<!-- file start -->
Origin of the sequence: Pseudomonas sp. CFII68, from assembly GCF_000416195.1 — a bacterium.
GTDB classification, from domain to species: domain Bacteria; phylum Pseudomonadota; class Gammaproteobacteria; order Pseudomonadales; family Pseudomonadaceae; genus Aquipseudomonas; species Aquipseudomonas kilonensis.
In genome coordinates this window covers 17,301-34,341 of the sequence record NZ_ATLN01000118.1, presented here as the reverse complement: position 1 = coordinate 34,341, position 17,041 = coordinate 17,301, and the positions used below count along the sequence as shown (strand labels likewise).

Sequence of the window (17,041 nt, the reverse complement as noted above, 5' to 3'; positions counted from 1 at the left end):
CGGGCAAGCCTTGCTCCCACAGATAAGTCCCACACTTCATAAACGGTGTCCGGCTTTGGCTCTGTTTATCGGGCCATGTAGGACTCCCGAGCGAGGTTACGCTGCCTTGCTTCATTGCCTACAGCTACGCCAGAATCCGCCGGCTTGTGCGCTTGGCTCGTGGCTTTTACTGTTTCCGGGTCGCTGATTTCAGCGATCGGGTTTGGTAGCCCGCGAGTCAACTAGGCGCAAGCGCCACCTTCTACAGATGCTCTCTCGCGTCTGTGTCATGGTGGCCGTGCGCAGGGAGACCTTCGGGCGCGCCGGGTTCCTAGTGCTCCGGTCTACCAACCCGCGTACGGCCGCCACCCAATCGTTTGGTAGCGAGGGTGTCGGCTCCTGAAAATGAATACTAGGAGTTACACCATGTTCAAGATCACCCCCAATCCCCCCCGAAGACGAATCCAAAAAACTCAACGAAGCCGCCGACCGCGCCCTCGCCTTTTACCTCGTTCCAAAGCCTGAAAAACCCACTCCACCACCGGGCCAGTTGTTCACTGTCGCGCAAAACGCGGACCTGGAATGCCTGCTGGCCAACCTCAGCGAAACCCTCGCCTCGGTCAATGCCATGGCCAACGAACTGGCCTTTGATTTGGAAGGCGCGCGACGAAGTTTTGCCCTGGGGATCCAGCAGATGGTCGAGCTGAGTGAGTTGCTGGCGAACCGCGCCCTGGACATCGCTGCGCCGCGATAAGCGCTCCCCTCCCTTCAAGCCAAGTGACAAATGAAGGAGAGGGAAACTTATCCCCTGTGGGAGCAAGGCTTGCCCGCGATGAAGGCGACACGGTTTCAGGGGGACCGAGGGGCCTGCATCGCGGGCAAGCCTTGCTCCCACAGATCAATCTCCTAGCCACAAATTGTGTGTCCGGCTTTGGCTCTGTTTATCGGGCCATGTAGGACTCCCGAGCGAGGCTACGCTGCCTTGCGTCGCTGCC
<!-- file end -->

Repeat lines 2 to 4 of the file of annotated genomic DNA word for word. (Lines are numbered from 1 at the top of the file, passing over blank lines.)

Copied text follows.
GTDB classification, from domain to species: domain Bacteria; phylum Pseudomonadota; class Gammaproteobacteria; order Pseudomonadales; family Pseudomonadaceae; genus Aquipseudomonas; species Aquipseudomonas kilonensis.
In genome coordinates this window covers 17,301-34,341 of the sequence record NZ_ATLN01000118.1, presented here as the reverse complement: position 1 = coordinate 34,341, position 17,041 = coordinate 17,301, and the positions used below count along the sequence as shown (strand labels likewise).

Sequence of the window (17,041 nt, the reverse complement as noted above, 5' to 3'; positions counted from 1 at the left end):